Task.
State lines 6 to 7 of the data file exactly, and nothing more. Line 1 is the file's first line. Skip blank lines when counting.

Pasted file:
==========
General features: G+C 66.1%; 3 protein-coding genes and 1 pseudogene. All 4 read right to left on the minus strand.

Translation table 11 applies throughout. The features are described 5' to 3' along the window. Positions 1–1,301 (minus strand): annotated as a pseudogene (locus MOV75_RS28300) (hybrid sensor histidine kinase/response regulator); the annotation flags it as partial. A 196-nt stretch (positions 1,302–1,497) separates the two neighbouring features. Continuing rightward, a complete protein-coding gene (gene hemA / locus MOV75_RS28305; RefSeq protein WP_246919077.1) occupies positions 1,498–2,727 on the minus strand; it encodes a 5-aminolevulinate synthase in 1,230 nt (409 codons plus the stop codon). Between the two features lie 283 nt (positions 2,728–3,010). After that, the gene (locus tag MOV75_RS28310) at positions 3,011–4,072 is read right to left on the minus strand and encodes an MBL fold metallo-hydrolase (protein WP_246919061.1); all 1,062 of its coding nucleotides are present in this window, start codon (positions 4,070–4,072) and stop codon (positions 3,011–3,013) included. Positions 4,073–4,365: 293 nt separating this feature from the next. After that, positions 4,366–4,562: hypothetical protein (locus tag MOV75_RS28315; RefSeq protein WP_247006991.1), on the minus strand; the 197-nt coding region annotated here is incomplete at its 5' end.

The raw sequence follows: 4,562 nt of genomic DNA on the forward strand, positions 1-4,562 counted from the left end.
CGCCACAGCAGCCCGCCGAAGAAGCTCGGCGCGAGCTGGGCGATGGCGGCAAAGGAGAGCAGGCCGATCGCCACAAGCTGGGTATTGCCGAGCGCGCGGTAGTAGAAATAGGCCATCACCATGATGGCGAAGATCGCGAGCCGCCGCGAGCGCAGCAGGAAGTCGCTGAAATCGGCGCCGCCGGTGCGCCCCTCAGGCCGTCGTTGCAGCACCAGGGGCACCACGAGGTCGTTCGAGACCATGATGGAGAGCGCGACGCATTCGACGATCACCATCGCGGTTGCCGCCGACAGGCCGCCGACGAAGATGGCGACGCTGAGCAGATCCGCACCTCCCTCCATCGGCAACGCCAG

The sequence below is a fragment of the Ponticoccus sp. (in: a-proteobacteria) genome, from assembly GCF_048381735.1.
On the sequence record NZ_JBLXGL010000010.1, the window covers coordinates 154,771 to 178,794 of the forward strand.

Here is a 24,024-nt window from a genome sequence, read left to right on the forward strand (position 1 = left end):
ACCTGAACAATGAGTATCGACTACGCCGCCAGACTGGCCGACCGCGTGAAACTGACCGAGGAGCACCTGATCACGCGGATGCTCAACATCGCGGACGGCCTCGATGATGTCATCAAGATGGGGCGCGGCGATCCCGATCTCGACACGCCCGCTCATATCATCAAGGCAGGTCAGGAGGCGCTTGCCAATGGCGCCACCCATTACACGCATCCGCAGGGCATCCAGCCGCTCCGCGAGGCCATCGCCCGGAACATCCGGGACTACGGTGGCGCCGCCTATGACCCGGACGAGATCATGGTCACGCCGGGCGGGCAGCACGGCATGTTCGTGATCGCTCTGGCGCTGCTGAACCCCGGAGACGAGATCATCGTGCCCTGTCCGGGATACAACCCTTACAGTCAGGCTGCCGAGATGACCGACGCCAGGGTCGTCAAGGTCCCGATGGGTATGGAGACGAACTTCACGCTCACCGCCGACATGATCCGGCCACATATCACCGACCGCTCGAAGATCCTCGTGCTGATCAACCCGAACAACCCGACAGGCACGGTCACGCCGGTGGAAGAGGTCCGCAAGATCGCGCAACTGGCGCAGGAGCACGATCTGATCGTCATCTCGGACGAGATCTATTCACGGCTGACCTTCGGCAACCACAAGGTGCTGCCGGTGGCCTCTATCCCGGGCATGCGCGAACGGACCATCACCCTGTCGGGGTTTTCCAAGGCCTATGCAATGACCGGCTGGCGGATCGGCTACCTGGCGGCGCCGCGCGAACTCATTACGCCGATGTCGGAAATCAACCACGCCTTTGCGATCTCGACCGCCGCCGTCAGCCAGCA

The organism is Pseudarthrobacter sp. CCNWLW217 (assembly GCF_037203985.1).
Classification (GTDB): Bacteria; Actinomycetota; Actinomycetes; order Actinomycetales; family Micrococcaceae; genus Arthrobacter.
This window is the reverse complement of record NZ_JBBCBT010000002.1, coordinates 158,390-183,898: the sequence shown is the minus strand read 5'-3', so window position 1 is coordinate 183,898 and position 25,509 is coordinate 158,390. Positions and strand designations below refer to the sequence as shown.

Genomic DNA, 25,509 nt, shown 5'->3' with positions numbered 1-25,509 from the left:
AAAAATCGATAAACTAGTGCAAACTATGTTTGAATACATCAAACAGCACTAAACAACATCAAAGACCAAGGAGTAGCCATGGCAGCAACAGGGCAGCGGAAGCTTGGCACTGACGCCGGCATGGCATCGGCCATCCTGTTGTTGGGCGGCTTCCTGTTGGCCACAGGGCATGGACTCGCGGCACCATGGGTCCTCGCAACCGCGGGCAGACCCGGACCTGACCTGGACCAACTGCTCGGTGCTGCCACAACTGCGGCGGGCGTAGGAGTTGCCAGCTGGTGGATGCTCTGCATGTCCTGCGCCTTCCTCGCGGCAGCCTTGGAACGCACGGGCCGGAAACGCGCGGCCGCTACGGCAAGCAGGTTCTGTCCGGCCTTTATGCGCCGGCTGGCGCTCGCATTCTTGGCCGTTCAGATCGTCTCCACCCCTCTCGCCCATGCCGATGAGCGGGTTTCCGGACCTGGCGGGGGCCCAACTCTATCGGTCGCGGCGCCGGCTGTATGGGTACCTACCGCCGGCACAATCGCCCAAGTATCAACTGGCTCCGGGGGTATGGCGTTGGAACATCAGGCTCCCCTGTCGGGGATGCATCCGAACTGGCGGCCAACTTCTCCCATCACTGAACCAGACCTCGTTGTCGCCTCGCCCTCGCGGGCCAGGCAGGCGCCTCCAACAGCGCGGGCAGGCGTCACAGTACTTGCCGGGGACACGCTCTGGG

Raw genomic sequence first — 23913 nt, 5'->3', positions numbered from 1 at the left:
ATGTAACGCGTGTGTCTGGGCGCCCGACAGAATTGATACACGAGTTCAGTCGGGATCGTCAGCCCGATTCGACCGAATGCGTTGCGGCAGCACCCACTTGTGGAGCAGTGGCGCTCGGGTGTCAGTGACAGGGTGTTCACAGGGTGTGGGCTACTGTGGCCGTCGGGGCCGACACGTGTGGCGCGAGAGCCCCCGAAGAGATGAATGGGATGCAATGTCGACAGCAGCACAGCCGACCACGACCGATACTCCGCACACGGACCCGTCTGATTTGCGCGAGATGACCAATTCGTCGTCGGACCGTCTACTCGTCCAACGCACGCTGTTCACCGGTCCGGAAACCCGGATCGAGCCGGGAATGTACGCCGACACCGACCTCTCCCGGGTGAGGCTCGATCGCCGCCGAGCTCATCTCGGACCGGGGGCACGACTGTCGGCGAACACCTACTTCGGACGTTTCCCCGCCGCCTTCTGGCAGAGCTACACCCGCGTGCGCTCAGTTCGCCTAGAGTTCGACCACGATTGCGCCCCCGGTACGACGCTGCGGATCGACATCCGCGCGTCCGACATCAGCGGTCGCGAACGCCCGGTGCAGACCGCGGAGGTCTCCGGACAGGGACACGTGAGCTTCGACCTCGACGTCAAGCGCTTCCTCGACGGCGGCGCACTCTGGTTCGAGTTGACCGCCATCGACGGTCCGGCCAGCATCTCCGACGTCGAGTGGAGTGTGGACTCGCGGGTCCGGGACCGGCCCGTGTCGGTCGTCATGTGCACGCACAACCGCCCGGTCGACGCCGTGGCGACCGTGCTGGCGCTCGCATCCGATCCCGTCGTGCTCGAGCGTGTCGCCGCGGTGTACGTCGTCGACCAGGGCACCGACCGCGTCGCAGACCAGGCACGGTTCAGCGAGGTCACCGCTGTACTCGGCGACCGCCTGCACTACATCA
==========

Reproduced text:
On the sequence record NZ_JBLXGL010000010.1, the window covers coordinates 154,771 to 178,794 of the forward strand.

Here is a 24,024-nt window from a genome sequence, read left to right on the forward strand (position 1 = left end):